El Niño/Southern Oscillation - April 2008


LA NIÑA CONDITIONS WEAKEN CONSIDERABLY:
SSTs CONTINUE TO WARM ACROSS THE EQUATORIAL PACIFIC

Sea Surface Temperatures (SSTs) and Mixed Layer Conditions:

Sea surface temperature (SST) anomalies colder than -1.0°C (-1.8°F) remained across the central and western equatorial Pacific this month, but the monthly averaged anomalies decreased in April as the oceanic heat content increased significantly compared with March. Water temperatures in the mixed layer also warmed in April, with an area of positive temperature anomalies in the top 50 meters of the mixed layer in the eastern equatorial Pacific. Warmer-than-average sub-surface temperatures remained in the western equatorial Pacific.

For the month, the SST anomaly in the Niño 3.4 Index region was -0.75°C (-1.35°F) in April, which was a warming of +0.28°C (+0.50°F) compared to the March anomaly. The SSTs in the Niño 4 Index region of the western equatorial Pacific also warmed during April to a monthly anomaly of 0.87°C (1.57°F) below the mean (map of Niño regions). For the most recent global ocean surface temperatures, please see the loop of satellite-derived weekly SST anomalies for April 2008.

Despite the warming of the SSTs in the Niño 3.4 index region over the past month, the 3-month running mean remained below -0.5°C (-0.9°F) in April, which is the Oceanic Niño Index (ONI) threshold for a cold event (NOTE: For NOAA's official ENSO classification scheme, please see NOAA's El Niño/La Niña Index Definition).

The Climate Prediction Center's most recent ENSO Diagnostic Discussion indicated that the cold event (La Niña) is weakening, but will continue to persist over the next several months. The ENSO Wrap-Up from the Australian Bureau of Meteorology (BoM) also reflected the significant weakening of cold event conditions across the tropical Pacific basin (see the Australian BoM ENSO Wrap-Up).

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Equatorial Zonal Winds (U-Component Winds) and Sea-Level Topography:

Anomalous easterlies (i.e., Trade winds) were observed across the western equatorial Pacific during April, while in the central equatorial Pacific the trade winds were near-normal, and in the eastern equatorial Pacific they were weaker-than-normal for the month. Significant week-to-week variability in the near-surface winds has been observed along the equatorial region of the Pacific in April, which can be seen in the loop of April zonal winds.

Pacific sea levels measured by the NASA/JPL Jason-1 satellite also reflected a weakening of La Niña conditions, as the sea level anomalies continued to transition to near-normal in the central equatorial Pacific in mid-April. Below-normal sea level anomalies remained north and south of the equatorial zone, reflecting the cooler-than-average ocean temperatures associated with the current La Niña event (see the most recent loop of Pacific basin sea level anomalies).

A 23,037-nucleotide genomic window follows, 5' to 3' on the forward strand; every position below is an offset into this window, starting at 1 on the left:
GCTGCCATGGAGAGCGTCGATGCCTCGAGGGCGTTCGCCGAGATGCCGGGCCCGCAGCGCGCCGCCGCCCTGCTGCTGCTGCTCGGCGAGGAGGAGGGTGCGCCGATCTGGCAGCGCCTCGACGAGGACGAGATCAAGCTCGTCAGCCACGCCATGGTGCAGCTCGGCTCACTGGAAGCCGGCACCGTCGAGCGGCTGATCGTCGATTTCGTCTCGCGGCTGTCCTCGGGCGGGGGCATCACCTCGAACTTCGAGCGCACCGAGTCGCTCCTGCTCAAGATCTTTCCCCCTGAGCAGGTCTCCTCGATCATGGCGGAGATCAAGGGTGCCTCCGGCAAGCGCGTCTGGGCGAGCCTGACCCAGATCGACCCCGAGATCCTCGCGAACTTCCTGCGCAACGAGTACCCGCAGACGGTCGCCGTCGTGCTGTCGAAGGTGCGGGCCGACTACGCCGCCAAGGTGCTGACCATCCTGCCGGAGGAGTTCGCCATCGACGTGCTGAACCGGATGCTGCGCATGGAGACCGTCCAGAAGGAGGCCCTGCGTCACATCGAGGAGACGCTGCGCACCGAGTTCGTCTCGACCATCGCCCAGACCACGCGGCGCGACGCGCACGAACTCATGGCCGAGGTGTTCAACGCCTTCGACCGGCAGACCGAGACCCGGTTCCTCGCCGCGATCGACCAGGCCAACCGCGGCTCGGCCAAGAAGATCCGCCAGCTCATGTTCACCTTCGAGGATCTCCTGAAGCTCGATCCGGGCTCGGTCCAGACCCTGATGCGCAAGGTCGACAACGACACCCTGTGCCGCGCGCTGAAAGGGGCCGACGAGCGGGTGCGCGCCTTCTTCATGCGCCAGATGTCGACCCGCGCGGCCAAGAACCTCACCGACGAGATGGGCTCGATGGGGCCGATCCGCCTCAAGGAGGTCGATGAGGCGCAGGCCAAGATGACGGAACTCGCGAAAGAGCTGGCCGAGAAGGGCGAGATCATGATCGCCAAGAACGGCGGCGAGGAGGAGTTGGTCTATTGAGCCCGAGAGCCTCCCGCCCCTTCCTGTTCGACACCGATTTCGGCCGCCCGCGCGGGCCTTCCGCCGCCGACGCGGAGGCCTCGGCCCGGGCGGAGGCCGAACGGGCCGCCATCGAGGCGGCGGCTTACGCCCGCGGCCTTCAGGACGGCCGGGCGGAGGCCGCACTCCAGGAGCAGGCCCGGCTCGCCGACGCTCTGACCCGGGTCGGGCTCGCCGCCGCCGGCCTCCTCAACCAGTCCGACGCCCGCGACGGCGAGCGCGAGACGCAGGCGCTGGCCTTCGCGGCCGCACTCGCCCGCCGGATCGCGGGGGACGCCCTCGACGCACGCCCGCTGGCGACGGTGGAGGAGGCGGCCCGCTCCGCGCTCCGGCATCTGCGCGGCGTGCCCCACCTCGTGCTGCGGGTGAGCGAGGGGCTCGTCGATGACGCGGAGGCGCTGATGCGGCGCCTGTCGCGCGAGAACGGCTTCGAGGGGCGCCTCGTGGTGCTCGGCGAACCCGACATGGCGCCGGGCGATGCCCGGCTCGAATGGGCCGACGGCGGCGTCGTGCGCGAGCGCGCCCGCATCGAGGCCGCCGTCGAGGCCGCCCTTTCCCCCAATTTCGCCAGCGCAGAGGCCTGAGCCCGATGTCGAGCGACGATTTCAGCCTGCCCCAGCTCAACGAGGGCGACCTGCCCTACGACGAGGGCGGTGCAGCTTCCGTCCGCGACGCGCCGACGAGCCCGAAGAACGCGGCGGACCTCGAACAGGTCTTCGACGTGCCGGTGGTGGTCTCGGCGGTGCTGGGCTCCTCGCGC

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Outgoing Longwave Radiation (OLR):

The map on the left below shows the spatial pattern of global OLR (in W m-2) measured by satellite during April. An area of positive OLR anomalies was observed in the western equatorial Pacific primarily west of the Dateline, illustrating the suppressed tropical convection in this region. The lack of convection along the equator near the Dateline has persisted since the development of the cold event. The suppression of convection in the western Pacific is more clearly seen in the 3-month average OLR anomalies (below right).

The monthly OLR index for April was +1.5 W m-2 averaged across an area in the western Pacific between 160° E and 160° W. This was the fifteenth consecutive month that the OLR index had a positive monthly value. Persistently high positive OLR indices are typical of the mature phase of a La Niña episode, titlehough the decline of the OLR index in April was indicative of the weakening cold phase conditions.

As of early April, NOAA's Climate Prediction Center (CPC) has forecasted the current La Niña episode to transition to neutral during June-July 2008 (click here for CPC's ENSO Diagnostic Advisory Archive). It is expected that the monthly OLR indices will eventually decrease toward neutral (i.e., near-zero) as the cold event in the equatorial Pacific continues to weaken.

Note that high frequency variability in OLR is typically associated with the Madden-Julian Oscillation (MJO, which is convective activity that propagates west to east in the near-equatorial region from the Indian Ocean into the Pacific Ocean approximately every 30-60 days). The latest MJO activity can be seen in CPC's graphs of Daily MJO Indices.

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Southern Oscillation Index (SOI):

The standardized SOI had a monthly averaged value of +0.6 in April. This was a significant decline compared with the March value of +1.1, and also from the February index value of +2.7, which was the highest SOI of the 2007/2008 La Niña. Overall, April was the ninth consecutive month with a positive SOI value [consistently positive (negative) values of the SOI are typical of La Niña (El Niño) conditions].

Therefore, the decline of the SOI during April indicated the continued weakening of the La Niña across the equatorial Pacific basin.


Citing This Report

NOAA National Climatic Data Center, State of the Climate: El Niño/Southern Oscillation for April 2008, published online May 2008, retrieved on September 3, 2014 from http://www.ncdc.noaa.gov/sotc/enso/2008/4.